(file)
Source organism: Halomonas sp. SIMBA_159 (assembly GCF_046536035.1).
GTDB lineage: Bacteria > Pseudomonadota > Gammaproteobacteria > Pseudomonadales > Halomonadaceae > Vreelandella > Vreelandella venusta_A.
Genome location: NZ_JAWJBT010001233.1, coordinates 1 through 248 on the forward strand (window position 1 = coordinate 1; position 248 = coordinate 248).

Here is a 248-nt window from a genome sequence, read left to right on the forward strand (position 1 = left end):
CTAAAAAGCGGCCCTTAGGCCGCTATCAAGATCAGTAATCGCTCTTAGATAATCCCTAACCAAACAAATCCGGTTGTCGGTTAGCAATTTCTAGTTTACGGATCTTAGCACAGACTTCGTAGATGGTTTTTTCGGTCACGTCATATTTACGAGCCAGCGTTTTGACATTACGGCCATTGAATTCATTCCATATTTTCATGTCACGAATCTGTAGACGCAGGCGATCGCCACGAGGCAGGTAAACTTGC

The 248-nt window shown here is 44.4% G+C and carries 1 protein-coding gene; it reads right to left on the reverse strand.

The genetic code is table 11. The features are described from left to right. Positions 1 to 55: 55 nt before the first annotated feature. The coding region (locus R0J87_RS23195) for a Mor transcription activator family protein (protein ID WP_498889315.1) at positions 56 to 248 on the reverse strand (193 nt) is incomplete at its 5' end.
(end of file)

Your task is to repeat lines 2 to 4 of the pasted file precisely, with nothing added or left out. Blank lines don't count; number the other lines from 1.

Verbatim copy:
GTDB lineage: Bacteria > Pseudomonadota > Gammaproteobacteria > Pseudomonadales > Halomonadaceae > Vreelandella > Vreelandella venusta_A.
Genome location: NZ_JAWJBT010001233.1, coordinates 1 through 248 on the forward strand (window position 1 = coordinate 1; position 248 = coordinate 248).

Here is a 248-nt window from a genome sequence, read left to right on the forward strand (position 1 = left end):